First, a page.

• Debris litters the partially destroyed Lata Airport, Solomon Islands following a tsunami, Feb. 6, 2013. (World Vision)

You May Like

Multimedia Anti-Keystone XL Protests Continue

Demonstrators are worried about pipeline's effect on climate change, their traditional way of life, health and safety More

Thailand's Political Power Struggle Continues

Court gave Prime Minister Yingluck Shinawatra until May 2 to prepare her defense over abuse of power charges but uncertainty remains over election timing More

Malaysia Plane Search Tests Limits of Ocean Mapping Technology

Expert tells VOA existing equipment’s maximum operating depth is around 6 kilometers as operation continues on ocean bed for any trace of MH370 More

Featured Videos

Your JavaScript is turned off or you have an old version of Adobe's Flash Player. Get the latest Flash player.
Pet Kangaroo Helps Spread Environmental Messagei
X
Penelope Poulou
April 22, 2014 5:53 PM
Children’s author Julia Heckathorn travels the world to learn about different ecosystems and endangered animals. She pours her knowledge into children’s books, hoping the next generation will right the environmental wrongs of our times. As in many children's books, the main character in Heckathorn's stories is an animal. Unlike those other characters, though, this one is real - a kangaroo, that lives in the author’s backyard. VOA’s Penelope Poulou has more.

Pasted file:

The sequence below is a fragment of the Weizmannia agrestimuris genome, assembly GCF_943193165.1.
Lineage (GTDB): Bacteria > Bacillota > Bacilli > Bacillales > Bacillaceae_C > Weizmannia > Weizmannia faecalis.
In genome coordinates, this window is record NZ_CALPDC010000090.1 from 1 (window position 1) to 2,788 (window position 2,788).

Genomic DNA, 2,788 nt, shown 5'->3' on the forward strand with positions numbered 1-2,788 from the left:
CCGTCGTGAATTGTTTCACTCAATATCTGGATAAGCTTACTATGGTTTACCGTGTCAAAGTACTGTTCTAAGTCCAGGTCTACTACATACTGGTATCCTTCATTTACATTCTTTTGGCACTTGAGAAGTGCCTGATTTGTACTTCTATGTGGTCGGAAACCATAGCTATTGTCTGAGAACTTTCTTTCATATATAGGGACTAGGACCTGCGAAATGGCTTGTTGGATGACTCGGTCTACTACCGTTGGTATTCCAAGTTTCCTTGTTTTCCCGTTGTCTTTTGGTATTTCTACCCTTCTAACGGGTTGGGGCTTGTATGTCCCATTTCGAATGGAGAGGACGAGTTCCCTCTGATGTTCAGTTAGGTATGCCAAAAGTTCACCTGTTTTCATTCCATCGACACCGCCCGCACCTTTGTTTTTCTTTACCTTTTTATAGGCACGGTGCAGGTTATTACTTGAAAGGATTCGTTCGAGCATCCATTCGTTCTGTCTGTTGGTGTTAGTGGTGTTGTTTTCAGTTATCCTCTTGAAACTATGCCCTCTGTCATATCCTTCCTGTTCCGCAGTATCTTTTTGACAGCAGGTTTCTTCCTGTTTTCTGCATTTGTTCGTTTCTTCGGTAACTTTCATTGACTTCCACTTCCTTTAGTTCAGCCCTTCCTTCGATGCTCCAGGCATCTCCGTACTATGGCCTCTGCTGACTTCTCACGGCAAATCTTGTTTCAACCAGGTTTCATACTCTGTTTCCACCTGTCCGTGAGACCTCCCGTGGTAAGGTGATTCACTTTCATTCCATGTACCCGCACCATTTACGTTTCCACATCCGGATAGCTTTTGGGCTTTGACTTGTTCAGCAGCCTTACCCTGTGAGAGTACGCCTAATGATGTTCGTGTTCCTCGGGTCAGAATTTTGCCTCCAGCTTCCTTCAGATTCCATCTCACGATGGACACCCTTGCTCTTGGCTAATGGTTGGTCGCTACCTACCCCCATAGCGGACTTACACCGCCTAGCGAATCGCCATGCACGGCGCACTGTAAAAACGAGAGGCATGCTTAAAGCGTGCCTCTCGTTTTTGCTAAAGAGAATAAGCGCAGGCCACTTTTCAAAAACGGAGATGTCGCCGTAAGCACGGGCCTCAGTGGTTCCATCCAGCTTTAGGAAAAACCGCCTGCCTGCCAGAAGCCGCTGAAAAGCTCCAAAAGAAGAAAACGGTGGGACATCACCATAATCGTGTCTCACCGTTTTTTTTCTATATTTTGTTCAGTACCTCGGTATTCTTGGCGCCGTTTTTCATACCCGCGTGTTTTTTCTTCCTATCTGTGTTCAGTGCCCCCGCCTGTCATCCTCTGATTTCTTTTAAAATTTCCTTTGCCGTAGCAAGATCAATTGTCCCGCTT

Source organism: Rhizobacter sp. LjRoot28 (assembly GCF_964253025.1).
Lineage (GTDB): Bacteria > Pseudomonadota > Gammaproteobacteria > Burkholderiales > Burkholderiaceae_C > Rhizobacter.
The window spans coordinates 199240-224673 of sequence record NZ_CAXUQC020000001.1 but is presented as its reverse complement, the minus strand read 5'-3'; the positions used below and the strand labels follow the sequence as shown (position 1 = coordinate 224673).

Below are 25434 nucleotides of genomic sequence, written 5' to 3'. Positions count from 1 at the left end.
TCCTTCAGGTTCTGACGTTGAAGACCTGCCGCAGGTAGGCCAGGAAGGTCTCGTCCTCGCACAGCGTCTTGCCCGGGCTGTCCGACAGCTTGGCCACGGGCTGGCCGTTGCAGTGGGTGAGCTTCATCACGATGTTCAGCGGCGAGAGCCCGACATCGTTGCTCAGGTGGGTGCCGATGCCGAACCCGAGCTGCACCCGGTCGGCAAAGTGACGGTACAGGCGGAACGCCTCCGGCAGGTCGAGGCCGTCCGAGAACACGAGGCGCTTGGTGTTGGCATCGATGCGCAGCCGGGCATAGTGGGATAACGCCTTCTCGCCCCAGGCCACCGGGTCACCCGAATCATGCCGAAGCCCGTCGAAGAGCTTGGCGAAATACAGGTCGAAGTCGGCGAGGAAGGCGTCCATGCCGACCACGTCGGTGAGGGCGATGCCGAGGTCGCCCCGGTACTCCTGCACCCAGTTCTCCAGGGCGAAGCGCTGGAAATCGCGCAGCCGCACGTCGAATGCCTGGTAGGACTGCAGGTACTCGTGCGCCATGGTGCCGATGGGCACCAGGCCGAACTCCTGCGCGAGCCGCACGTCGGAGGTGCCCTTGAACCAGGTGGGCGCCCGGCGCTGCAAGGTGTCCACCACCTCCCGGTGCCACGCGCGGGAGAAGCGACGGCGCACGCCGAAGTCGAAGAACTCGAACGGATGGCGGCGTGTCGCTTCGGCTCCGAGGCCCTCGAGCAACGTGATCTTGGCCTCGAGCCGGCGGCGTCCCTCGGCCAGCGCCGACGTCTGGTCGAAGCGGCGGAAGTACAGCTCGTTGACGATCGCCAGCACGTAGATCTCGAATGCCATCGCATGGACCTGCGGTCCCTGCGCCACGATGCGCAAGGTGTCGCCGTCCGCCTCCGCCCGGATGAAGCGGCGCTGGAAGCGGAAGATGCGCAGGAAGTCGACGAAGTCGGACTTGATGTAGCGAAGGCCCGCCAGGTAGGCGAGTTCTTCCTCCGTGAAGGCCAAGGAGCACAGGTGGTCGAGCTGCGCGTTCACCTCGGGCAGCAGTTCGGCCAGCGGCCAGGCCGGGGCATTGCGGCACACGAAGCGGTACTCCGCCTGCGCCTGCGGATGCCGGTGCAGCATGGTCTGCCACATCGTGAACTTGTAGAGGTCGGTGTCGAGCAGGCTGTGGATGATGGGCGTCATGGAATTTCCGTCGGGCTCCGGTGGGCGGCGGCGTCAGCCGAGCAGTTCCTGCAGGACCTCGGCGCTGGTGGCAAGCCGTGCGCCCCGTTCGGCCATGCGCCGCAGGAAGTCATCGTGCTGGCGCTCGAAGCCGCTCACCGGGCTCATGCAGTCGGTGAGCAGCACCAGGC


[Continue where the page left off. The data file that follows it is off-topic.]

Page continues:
Video

Video Pet Kangaroo Helps Spread Environmental Message

Children’s author Julia Heckathorn travels the world to learn about different ecosystems and endangered animals. She pours her knowledge into children’s books, hoping the next generation will right the environmental wrongs of our times. As in many children's books, the main character in Heckathorn's stories is an animal. Unlike those other characters, though, this one is real - a kangaroo, that lives in the author’s backyard. VOA’s Penelope Poulou has more.
Video

Video Pro-Russian Separatists Plan 'Federalization Referendum' in Eastern Ukraine

Pro-Russian separatists in eastern Ukraine say they plan to move forward next month with a referendum vote for greater autonomy, despite the Geneva agreement reached with Russia, the U.S. and Ukraine to end the political conflict. VOA's Brian Padden reports from the city of Donetsk in Eastern Ukraine.
Video

Video Pope Francis Hopes Dual Canonizations Will Reconcile Church